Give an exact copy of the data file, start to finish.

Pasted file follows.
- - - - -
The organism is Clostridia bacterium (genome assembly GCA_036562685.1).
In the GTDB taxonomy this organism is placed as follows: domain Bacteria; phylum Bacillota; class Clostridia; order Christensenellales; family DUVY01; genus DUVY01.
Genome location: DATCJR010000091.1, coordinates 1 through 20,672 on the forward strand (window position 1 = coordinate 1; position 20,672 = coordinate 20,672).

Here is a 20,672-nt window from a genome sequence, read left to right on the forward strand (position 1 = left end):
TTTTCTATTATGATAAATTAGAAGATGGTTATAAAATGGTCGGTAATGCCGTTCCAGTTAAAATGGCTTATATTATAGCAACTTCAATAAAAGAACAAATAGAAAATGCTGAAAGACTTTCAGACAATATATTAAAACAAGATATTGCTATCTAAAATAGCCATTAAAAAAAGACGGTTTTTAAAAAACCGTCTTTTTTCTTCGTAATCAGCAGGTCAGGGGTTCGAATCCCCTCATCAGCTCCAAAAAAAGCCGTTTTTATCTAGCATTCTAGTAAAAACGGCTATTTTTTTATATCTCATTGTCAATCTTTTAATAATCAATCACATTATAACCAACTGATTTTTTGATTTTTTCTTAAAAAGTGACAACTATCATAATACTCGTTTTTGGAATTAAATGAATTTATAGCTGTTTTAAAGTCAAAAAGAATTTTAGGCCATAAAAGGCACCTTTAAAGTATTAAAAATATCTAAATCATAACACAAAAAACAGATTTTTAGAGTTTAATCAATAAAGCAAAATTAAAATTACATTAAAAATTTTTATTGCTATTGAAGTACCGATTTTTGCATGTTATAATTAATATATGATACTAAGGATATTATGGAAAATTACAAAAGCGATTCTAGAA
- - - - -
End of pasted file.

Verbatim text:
The organism is Clostridia bacterium (genome assembly GCA_036562685.1).
In the GTDB taxonomy this organism is placed as follows: domain Bacteria; phylum Bacillota; class Clostridia; order Christensenellales; family DUVY01; genus DUVY01.
Genome location: DATCJR010000091.1, coordinates 1 through 20,672 on the forward strand (window position 1 = coordinate 1; position 20,672 = coordinate 20,672).

Here is a 20,672-nt window from a genome sequence, read left to right on the forward strand (position 1 = left end):
TTTTCTATTATGATAAATTAGAAGATGGTTATAAAATGGTCGGTAATGCCGTTCCAGTTAAAATGGCTTATATTATAGCAACTTCAATAAAAGAACAAATAGAAAATGCTGAAAGACTTTCAGACAATATATTAAAACAAGATATTGCTATCTAAAATAGCCATTAAAAAAAGACGGTTTTTAAAAAACCGTCTTTTTTCTTCGTAATCAGCAGGTCAGGGGTTCGAATCCCCTCATCAGCTCCAAAAAAAGCCGTTTTTATCTAGCATTCTAGTAAAAACGGCTATTTTTTTATATCTCATTGTCAATCTTTTAATAATCAATCACATTATAACCAACTGATTTTTTGATTTTTTCTTAAAAAGTGACAACTATCATAATACTCGTTTTTGGAATTAAATGAATTTATAGCTGTTTTAAAGTCAAAAAGAATTTTAGGCCATAAAAGGCACCTTTAAAGTATTAAAAATATCTAAATCATAACACAAAAAACAGATTTTTAGAGTTTAATCAATAAAGCAAAATTAAAATTACATTAAAAATTTTTATTGCTATTGAAGTACCGATTTTTGCATGTTATAATTAATATATGATACTAAGGATATTATGGAAAATTACAAAAGCGATTCTAGAA